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Top AI researchers and CEOs warn against ‘risk of extinction’ in 22-word statement

A group of top AI researchers, engineers and CEOs has issued a new warning about the existential threat they believe AI poses to humanity.

The 22-word statement, trimmed to make it as widely acceptable as possible, reads as follows: “Reducing the risk of extinction from AI is a global priority alongside other societal-level risks such as pandemics and nuclear war.” Should be.”

The statement, published by the Center for AI Safety, a San Francisco-based nonprofit, was co-signed by Google DeepMind CEO Demis Hassabis and OpenAI CEO Sam Altman, as well as Geoffrey Hinton and Joshua Bengio. Three AI researchers who won the 2018 Turing Award (sometimes called the “Nobel Prize of computing”) for their work on AI. At the time of writing, the year’s third winner, Yann LeCun, now chief AI scientist at Facebook’s parent company Meta, has not signed up.

The statement is the latest high-profile intervention in the complex and contentious debate over AI security. Earlier this year, an open letter signed by the same individuals supported a 22-word warning for a six-month “pause” in AI development. The letter was criticized on several levels. Some experts thought it exaggerated the risk posed by AI, while others agreed with the risk but did not agree with the measures suggested in the letter.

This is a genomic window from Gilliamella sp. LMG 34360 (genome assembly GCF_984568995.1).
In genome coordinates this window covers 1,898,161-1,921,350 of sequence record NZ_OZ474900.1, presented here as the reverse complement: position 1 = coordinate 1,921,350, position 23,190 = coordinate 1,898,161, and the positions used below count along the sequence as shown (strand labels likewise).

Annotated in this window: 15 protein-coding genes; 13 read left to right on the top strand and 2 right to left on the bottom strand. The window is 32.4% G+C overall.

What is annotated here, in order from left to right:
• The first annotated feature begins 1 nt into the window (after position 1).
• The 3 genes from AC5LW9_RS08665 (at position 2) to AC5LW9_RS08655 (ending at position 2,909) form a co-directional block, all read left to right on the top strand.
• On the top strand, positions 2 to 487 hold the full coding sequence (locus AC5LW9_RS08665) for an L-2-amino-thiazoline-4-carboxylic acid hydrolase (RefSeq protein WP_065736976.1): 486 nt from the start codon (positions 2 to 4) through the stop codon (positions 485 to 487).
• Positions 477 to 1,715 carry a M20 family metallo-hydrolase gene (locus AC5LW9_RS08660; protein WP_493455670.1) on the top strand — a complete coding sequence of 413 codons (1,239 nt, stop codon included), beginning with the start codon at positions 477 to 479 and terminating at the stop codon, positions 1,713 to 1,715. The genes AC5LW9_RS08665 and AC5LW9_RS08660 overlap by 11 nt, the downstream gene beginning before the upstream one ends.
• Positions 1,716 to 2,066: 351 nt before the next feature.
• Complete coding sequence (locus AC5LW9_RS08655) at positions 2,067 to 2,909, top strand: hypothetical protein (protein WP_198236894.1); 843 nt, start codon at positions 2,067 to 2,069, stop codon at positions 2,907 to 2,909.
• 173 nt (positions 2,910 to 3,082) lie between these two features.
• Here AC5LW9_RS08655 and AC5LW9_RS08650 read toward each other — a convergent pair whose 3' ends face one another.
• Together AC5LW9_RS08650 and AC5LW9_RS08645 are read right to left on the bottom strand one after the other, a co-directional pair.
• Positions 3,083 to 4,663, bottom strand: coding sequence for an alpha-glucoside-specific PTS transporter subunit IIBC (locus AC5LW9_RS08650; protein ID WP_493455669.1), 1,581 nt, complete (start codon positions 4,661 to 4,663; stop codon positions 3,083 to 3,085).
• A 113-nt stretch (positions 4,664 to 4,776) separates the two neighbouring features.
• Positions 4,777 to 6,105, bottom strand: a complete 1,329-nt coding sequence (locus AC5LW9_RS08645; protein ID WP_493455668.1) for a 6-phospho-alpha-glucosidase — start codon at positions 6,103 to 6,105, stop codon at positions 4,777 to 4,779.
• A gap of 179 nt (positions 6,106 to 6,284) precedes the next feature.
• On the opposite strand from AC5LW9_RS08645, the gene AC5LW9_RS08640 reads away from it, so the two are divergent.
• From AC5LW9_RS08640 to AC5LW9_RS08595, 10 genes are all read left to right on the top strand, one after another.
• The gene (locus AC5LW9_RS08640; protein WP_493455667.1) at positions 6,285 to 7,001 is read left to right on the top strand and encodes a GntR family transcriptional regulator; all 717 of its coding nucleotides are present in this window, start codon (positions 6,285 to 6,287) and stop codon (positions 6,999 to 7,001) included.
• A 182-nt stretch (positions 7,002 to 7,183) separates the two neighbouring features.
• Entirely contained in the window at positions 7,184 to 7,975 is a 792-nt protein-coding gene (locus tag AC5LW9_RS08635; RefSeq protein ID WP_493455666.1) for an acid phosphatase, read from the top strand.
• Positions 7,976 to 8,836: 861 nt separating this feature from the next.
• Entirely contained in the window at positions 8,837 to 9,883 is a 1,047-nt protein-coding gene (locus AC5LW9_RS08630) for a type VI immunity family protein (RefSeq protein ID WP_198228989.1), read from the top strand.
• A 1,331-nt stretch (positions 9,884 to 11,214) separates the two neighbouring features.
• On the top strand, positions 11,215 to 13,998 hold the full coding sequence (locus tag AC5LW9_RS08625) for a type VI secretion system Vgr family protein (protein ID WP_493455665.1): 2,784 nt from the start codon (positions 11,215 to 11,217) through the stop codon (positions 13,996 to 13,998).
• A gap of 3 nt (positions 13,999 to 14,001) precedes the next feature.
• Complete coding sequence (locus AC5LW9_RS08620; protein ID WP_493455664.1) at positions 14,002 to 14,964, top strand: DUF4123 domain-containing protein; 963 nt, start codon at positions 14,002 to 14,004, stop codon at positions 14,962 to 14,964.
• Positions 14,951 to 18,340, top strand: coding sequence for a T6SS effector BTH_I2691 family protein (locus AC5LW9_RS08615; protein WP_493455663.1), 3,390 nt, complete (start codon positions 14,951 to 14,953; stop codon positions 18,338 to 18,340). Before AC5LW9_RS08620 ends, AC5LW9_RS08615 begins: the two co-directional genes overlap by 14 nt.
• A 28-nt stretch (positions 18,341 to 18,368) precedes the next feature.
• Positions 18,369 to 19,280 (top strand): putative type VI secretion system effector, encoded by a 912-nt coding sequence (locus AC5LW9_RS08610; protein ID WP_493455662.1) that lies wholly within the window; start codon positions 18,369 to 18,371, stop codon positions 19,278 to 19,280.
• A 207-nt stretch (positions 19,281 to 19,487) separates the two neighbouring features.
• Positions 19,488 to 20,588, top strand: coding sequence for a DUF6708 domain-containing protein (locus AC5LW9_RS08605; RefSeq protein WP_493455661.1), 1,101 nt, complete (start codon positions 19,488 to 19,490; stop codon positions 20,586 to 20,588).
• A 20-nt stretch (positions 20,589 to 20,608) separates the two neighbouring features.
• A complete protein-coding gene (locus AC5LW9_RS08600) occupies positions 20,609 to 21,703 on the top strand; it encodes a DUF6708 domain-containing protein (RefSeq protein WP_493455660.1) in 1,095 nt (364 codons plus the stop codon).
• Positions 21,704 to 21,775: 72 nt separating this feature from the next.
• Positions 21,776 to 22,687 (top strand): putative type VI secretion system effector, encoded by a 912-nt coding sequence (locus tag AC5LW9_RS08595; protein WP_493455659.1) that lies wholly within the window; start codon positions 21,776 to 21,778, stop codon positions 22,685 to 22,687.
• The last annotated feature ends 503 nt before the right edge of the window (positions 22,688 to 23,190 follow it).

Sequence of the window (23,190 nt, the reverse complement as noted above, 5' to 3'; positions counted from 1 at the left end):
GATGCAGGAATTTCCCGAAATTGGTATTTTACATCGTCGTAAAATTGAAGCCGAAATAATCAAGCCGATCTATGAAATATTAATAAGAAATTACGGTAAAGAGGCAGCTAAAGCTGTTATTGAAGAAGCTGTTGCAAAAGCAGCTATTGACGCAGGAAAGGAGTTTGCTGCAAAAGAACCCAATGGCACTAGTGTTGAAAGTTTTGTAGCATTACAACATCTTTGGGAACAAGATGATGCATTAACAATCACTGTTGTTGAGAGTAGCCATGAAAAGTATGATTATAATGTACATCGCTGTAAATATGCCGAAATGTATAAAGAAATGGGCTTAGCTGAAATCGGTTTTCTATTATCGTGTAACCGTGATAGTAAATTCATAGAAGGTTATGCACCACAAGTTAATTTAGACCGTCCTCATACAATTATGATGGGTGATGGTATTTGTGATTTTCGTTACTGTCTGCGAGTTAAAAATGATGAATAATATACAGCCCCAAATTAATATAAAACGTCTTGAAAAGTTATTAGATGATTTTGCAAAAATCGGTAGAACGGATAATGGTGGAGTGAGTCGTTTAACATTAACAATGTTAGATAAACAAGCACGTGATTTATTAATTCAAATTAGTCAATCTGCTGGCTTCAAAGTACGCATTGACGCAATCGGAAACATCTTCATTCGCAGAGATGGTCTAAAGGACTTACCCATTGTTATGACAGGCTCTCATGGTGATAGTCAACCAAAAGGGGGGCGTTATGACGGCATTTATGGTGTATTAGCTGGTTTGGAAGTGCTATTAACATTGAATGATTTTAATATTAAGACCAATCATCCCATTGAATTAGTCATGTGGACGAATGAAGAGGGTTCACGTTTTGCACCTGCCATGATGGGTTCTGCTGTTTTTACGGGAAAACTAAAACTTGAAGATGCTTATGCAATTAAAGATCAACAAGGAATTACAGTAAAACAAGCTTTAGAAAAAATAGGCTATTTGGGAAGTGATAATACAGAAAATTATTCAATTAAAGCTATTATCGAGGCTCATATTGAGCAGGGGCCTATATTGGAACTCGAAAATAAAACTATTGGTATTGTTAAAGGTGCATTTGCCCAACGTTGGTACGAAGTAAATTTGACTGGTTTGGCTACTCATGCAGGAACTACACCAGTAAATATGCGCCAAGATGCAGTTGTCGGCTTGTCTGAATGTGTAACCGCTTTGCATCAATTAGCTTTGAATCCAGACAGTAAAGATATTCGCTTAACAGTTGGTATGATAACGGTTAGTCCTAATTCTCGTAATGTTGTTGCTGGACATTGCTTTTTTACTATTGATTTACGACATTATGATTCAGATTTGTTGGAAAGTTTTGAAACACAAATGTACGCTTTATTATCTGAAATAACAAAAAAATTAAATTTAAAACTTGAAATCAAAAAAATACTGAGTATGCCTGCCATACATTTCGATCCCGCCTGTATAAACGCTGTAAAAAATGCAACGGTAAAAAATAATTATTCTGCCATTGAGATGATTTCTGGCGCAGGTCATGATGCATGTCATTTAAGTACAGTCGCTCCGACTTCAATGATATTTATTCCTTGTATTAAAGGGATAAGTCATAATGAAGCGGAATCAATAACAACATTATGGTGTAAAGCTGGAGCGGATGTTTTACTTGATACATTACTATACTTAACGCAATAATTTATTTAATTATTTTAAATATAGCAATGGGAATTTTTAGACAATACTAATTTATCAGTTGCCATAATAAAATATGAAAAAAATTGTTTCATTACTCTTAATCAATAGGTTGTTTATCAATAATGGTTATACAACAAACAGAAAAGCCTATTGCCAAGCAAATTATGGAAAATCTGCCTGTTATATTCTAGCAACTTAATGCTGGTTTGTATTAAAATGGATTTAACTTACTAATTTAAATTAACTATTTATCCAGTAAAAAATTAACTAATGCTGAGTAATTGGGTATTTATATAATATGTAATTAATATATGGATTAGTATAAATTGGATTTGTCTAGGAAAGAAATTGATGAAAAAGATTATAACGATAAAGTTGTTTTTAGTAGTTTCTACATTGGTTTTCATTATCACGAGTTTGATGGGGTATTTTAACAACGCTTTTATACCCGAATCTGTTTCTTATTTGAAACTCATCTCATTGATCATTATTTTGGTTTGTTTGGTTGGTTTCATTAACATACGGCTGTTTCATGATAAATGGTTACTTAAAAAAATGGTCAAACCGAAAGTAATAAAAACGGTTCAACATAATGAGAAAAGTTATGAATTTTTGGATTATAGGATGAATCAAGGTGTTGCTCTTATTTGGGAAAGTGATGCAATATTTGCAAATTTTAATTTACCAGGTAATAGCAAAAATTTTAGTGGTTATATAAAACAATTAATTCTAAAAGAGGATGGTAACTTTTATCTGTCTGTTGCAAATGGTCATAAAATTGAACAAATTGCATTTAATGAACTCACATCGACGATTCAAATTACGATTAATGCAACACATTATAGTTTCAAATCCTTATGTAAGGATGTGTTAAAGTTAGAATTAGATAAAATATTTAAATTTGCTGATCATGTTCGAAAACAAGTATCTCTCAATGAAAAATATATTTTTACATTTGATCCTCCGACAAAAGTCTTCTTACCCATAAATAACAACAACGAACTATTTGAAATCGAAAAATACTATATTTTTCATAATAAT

Dan Hendricks, executive director of the Center for AI Safety the new York Times That the brevity of today’s statement – ​​which does not suggest any possible way to reduce the threat posed by AI – was intended to avoid such disagreement. “We didn’t want to push for a huge menu of 30 possible interventions,” Hendrix said. “When that happens, it dilutes the message.”

“There is a very common misconception, even in the AI ​​community, that there are only a handful of doormen.”

Hendrix described the message as “come-inspiring” for figures in an industry concerned about AI risk. “There’s a very common misconception, even in the AI ​​community, that there are only a handful of doomers,” Hendrix said. many times, “But, realistically, many people will express concern about these things in private.”

The broad context of this debate is familiar, but the details are often endless, based on hypothetical scenarios in which AI systems rapidly increase in capabilities, and no longer function securely. Many experts point to rapid improvements in systems such as large language models as evidence of projected gains in intelligence in the future. They say that once AI systems become sophisticated, their actions may be impossible to control.

Others doubt these predictions. They point to the inability of AI systems to handle even relatively mundane tasks like driving a car, for example. Despite years of effort and billions invested in this research area, fully self-driving cars are still far from a reality. If AI can’t handle even this one challenge, skeptics say, what chance does the technology have of matching every other human achievement in the coming years?

Meanwhile, both advocates and skeptics of AI risk agree that, even without improvements in their capabilities, AI systems currently present many dangers – from their use enabling mass surveillance, to the flawed ” predictive policing” to power and simplify algorithms. Misinformation and the creation of misinformation.

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